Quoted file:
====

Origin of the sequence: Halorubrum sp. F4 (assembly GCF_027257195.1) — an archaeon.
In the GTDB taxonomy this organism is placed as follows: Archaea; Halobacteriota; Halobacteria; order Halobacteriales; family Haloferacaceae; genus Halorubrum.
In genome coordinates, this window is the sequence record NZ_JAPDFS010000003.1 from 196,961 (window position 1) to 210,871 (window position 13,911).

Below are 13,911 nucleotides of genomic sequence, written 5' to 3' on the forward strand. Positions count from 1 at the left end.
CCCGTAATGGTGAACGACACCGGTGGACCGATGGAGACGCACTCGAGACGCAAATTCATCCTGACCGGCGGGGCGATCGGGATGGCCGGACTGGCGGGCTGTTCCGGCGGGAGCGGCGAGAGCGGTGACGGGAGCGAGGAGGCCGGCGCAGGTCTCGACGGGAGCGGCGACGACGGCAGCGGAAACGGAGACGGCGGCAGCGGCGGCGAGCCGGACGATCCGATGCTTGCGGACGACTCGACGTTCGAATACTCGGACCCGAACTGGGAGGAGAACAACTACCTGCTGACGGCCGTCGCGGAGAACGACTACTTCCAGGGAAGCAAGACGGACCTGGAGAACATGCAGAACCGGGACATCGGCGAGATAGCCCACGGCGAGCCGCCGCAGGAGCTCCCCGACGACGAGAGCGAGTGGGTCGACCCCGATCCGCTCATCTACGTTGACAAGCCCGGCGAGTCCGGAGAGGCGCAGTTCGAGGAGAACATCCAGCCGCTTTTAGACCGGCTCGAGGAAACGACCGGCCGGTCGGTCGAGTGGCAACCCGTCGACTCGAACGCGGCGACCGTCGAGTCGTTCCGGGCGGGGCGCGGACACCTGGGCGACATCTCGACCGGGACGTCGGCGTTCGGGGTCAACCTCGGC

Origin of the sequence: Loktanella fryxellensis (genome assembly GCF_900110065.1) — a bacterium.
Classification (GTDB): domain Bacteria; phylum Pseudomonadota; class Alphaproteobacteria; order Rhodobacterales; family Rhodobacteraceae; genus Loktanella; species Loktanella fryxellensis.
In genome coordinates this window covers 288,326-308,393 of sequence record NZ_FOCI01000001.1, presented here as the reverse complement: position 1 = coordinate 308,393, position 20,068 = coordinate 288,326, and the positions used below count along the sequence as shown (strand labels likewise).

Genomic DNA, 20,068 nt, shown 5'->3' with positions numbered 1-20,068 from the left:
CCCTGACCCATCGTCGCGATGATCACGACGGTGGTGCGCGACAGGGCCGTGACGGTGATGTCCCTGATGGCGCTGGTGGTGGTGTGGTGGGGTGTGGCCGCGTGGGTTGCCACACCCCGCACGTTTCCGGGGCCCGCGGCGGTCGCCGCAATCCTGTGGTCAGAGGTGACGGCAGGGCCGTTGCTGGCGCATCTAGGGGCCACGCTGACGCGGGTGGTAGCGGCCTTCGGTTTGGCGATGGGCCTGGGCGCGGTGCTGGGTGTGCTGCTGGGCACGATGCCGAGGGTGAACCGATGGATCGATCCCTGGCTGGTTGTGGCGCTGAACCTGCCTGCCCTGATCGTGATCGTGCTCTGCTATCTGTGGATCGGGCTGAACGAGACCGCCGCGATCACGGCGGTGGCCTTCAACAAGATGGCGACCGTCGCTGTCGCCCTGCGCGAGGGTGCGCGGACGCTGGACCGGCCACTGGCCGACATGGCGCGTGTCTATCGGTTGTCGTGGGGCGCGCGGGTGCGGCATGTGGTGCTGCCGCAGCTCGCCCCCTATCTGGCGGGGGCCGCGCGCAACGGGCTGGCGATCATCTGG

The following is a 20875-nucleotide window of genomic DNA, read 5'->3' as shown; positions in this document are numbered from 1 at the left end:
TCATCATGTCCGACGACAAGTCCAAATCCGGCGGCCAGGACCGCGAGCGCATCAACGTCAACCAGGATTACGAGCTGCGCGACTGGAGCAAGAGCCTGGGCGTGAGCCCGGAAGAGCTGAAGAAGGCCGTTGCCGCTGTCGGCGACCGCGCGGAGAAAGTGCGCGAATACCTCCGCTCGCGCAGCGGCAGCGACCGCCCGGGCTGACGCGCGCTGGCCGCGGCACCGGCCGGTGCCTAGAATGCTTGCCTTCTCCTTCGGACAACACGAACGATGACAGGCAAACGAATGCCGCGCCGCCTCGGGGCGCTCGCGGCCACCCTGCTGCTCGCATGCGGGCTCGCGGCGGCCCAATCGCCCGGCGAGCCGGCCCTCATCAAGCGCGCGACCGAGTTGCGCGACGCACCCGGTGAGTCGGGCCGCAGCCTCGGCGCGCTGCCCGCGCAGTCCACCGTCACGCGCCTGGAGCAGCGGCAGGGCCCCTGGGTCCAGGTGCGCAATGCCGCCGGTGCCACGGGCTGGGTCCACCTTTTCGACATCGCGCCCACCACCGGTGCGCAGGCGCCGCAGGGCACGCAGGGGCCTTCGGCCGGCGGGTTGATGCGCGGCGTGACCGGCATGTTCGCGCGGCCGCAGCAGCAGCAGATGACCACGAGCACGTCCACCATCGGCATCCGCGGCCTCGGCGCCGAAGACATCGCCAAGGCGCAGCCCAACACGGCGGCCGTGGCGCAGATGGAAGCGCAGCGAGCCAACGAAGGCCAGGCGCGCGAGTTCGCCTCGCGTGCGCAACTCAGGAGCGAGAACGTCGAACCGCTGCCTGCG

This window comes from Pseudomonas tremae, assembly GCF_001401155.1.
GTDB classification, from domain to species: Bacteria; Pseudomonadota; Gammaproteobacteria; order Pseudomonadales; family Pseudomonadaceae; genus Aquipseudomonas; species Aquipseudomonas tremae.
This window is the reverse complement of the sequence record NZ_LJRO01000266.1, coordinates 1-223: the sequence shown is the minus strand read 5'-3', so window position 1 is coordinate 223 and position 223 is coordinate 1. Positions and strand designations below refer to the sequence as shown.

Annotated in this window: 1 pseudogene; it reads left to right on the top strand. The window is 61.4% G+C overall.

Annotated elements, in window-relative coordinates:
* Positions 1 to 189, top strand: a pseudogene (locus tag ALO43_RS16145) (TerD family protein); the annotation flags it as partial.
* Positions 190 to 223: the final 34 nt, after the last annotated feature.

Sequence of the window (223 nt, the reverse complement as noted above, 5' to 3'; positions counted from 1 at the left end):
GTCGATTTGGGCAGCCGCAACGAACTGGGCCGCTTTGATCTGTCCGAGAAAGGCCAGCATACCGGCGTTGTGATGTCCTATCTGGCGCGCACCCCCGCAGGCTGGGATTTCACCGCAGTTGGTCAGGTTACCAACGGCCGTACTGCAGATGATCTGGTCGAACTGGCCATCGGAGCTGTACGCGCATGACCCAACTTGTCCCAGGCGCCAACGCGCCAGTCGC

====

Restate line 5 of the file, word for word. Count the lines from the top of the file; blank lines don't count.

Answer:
CCCGTAATGGTGAACGACACCGGTGGACCGATGGAGACGCACTCGAGACGCAAATTCATCCTGACCGGCGGGGCGATCGGGATGGCCGGACTGGCGGGCTGTTCCGGCGGGAGCGGCGAGAGCGGTGACGGGAGCGAGGAGGCCGGCGCAGGTCTCGACGGGAGCGGCGACGACGGCAGCGGAAACGGAGACGGCGGCAGCGGCGGCGAGCCGGACGATCCGATGCTTGCGGACGACTCGACGTTCGAATACTCGGACCCGAACTGGGAGGAGAACAACTACCTGCTGACGGCCGTCGCGGAGAACGACTACTTCCAGGGAAGCAAGACGGACCTGGAGAACATGCAGAACCGGGACATCGGCGAGATAGCCCACGGCGAGCCGCCGCAGGAGCTCCCCGACGACGAGAGCGAGTGGGTCGACCCCGATCCGCTCATCTACGTTGACAAGCCCGGCGAGTCCGGAGAGGCGCAGTTCGAGGAGAACATCCAGCCGCTTTTAGACCGGCTCGAGGAAACGACCGGCCGGTCGGTCGAGTGGCAACCCGTCGACTCGAACGCGGCGACCGTCGAGTCGTTCCGGGCGGGGCGCGGACACCTGGGCGACATCTCGACCGGGACGTCGGCGTTCGGGGTCAACCTCGGC